When I talk with people about doing estate planning for their digital property—their passwords, online accounts, computers, smartphones, and electronic data—I sometimes ask them to conduct a “digital fire drill”:
- If your computer is lost, stolen, or damaged today, what valuable or significant digital property would you lose?
- If you are in an accident today, can your family and fiduciaries access your valuable and significant digital property while you are incapacitated?
- If you die today, what valuable or significant digital property would you want your family or friends to have?
Clearly, for a person’s digital property with financial value, they should plan how to access it, protect it, and transfer it if the person becomes incapacitated or dies. But don’t overlook digital property with sentimental value.
When a family survives an actual fire, flood, or theft, they probably aren’t regretting the loss of their checkbook register from 2008 (although that may be important). They’re wishing they could recover the video of their son’s first steps and the photos they took at their daughter’s wedding.
With printed photos, negatives, DVDs, videocasettes, and other video formats, copies could be made of the media and stored somewhere safe, but this might be expensive and time–consuming. With digital photos and videos, copies can be inexpensive and convenient. Older formats can be converted to a digital format also—which puts us back in the expensive and time–consuming column, but the digital format gives more flexibility for making and storing secure copies in the future.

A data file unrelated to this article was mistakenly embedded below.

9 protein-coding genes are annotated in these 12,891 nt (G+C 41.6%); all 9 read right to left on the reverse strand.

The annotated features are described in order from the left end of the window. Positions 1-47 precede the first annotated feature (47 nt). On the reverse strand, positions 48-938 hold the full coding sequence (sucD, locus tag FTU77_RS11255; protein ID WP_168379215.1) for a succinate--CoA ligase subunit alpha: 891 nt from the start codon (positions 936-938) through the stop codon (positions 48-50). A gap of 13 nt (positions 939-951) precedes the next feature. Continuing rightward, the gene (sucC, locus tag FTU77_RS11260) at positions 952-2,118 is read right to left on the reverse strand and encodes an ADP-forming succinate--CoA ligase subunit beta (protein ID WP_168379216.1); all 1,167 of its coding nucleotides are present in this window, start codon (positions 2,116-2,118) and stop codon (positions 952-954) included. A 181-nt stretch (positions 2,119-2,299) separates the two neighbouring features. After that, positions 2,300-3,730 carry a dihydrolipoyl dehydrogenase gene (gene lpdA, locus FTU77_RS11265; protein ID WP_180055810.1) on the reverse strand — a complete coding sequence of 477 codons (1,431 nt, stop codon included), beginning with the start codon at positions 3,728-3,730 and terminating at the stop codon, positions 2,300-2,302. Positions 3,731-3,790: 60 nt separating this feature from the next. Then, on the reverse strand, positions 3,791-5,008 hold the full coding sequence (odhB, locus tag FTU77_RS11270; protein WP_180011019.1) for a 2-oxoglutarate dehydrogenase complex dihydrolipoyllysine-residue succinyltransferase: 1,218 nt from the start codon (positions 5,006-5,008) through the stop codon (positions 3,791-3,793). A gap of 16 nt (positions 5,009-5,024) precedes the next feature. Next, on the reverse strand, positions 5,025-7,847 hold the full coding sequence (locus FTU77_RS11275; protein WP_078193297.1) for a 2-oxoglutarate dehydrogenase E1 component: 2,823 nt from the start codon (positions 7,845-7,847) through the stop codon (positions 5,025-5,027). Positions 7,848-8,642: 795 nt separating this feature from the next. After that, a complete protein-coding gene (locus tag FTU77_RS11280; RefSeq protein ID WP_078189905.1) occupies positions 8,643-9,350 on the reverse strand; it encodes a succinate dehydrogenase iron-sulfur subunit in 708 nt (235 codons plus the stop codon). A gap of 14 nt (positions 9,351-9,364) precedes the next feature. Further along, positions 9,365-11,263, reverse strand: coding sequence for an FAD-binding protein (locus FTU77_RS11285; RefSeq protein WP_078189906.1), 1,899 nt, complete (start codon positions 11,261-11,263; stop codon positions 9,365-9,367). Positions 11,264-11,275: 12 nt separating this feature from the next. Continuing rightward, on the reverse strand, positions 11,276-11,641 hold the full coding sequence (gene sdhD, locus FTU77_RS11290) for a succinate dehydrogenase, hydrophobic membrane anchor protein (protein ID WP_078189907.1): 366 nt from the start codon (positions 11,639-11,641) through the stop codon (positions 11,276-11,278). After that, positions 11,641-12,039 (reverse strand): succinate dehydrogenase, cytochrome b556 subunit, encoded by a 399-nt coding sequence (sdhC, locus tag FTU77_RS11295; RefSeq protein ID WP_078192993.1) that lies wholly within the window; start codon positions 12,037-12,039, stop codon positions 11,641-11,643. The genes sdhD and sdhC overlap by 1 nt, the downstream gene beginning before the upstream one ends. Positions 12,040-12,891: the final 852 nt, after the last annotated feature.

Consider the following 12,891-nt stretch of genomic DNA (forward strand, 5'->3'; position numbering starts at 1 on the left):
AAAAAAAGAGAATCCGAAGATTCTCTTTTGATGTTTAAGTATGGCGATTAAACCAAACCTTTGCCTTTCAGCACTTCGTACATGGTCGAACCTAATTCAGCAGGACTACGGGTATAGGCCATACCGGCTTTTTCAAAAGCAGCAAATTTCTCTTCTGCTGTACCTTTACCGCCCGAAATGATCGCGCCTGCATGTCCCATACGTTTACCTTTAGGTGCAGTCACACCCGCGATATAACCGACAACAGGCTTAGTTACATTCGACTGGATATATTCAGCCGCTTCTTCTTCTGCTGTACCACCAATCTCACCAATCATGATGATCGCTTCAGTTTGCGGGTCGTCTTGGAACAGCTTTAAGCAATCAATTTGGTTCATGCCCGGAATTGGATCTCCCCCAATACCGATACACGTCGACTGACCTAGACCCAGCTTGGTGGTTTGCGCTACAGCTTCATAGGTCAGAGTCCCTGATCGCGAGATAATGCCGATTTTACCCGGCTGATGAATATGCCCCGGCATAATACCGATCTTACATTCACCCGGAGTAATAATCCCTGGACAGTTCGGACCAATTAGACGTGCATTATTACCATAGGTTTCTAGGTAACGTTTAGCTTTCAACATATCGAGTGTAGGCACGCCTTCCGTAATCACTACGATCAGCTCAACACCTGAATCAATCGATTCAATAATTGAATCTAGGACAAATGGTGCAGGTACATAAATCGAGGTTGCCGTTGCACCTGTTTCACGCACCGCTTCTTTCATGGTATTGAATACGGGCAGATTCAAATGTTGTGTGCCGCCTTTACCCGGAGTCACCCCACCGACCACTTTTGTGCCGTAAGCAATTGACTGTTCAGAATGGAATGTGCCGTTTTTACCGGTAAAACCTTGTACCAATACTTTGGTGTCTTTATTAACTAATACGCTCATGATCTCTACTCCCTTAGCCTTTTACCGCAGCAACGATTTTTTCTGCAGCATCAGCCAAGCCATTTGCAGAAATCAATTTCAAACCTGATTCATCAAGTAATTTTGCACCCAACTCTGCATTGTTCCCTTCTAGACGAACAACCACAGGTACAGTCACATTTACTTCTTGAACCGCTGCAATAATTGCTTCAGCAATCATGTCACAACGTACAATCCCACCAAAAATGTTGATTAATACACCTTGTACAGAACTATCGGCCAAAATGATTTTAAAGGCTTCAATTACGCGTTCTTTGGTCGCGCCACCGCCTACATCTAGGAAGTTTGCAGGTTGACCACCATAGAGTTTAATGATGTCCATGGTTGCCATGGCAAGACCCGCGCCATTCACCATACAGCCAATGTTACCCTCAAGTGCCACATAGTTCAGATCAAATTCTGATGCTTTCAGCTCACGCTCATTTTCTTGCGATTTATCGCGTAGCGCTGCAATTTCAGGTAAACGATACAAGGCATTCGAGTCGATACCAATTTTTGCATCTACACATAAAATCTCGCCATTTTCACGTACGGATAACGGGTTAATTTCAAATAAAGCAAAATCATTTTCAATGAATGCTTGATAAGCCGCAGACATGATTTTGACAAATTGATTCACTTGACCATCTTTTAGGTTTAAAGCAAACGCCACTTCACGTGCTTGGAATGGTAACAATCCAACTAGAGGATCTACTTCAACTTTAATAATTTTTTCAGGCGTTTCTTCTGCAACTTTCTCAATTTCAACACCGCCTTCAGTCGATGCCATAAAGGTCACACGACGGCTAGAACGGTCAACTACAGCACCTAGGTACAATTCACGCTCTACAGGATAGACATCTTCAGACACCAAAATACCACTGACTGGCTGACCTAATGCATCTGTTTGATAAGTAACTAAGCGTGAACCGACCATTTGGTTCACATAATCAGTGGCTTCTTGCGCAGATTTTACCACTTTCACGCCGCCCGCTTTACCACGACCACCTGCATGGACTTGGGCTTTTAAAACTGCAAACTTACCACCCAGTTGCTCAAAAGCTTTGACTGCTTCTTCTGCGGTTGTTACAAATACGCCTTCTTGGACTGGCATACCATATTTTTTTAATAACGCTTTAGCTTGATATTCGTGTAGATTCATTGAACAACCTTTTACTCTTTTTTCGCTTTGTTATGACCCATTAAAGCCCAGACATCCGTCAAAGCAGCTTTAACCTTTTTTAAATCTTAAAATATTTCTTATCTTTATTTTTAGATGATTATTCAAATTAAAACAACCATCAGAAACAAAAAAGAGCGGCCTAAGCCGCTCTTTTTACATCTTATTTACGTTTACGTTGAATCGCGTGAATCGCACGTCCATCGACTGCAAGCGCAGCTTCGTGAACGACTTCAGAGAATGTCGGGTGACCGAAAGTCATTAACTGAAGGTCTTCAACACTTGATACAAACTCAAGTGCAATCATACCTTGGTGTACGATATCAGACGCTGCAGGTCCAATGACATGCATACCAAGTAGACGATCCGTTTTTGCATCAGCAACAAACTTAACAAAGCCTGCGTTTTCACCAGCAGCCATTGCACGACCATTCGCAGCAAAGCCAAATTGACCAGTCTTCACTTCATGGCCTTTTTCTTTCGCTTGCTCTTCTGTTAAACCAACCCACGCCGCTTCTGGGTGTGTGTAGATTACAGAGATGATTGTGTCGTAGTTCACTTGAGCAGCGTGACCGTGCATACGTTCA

Consider using an online storage account to store a backup of your computer’s data in case of fire, flood, or theft. I talked to a family recently who paid over $5,000 to recover the contents of a damaged hard drive. They did not have any valuable business information, intellectual property, or other data of financial value on the hard drive—it was just data with sentimental value. One data recovery service company, Kroll Ontrack, estimates that it typically costs about $1,000 to cover the data for a typical desktop computer. As a comparison, online backup service Carbonite currently charges $54.95/year for unlimited data backups.
Many people save their photos to Facebook or other social networking accounts, and send and save copies of photos in their e–mail accounts. A recent article on TechCrunch reported that Facebook has been averaging 100 million new photos a day, and saw over 750 million new photos uploaded just over the 2011 New Year’s Weekend!
While uploading photos or videos to Web sites can protect against the damage to or theft of your computer locally, remember that a person’s online account might be closed if the person dies or becomes incapacitated, depending on the Terms of Service agreement. Also, sometimes these online accounts encounter problems, which is what happened when over 17,000 Microsoft Windows Live Hotmail users found that their e–mails and attachments were inadvertently deleted in December 2010. Microsoft very quickly restored the missing e–mails and attachments, but you can’t count on that from every online service provider. Sometimes online service companies close down entirely, and sometimes they scale back or shut down services. For example, on December 14, 2010, Yahoo eliminated 600 jobs, and, shortly after, Yahoo announced a possible sale and “exploring a variety of options” for their popular Internet bookmark–sharing service Delicious. Over 5 million users will be affected by Yahoo’s planned changes for Delicious. User accounts might also be deleted for a violation of the Terms of Service agreement, including copyright violations.
The bottom line is to keep in mind what digital property is important, whether that has financial value or a sentimental value, and plan ahead for it.